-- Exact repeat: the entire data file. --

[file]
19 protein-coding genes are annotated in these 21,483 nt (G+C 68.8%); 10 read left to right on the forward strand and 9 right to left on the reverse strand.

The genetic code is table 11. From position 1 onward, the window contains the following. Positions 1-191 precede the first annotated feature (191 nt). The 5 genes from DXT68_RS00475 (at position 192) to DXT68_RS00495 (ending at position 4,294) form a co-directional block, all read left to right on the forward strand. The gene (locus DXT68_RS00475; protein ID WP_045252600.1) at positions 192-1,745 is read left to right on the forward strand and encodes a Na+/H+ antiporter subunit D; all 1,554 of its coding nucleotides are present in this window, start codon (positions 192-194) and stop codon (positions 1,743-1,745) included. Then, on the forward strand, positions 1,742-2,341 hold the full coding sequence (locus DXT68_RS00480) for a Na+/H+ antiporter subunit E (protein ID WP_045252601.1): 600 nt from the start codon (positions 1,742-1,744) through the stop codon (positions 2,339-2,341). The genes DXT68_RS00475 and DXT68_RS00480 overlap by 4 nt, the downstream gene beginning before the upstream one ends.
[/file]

19 protein-coding genes are annotated in these 21,483 nt (G+C 68.8%); 10 read left to right on the forward strand and 9 right to left on the reverse strand.

The genetic code is table 11. From position 1 onward, the window contains the following. Positions 1-191 precede the first annotated feature (191 nt). The 5 genes from DXT68_RS00475 (at position 192) to DXT68_RS00495 (ending at position 4,294) form a co-directional block, all read left to right on the forward strand. The gene (locus DXT68_RS00475; protein ID WP_045252600.1) at positions 192-1,745 is read left to right on the forward strand and encodes a Na+/H+ antiporter subunit D; all 1,554 of its coding nucleotides are present in this window, start codon (positions 192-194) and stop codon (positions 1,743-1,745) included. Then, on the forward strand, positions 1,742-2,341 hold the full coding sequence (locus DXT68_RS00480) for a Na+/H+ antiporter subunit E (protein ID WP_045252601.1): 600 nt from the start codon (positions 1,742-1,744) through the stop codon (positions 2,339-2,341). The genes DXT68_RS00475 and DXT68_RS00480 overlap by 4 nt, the downstream gene beginning before the upstream one ends.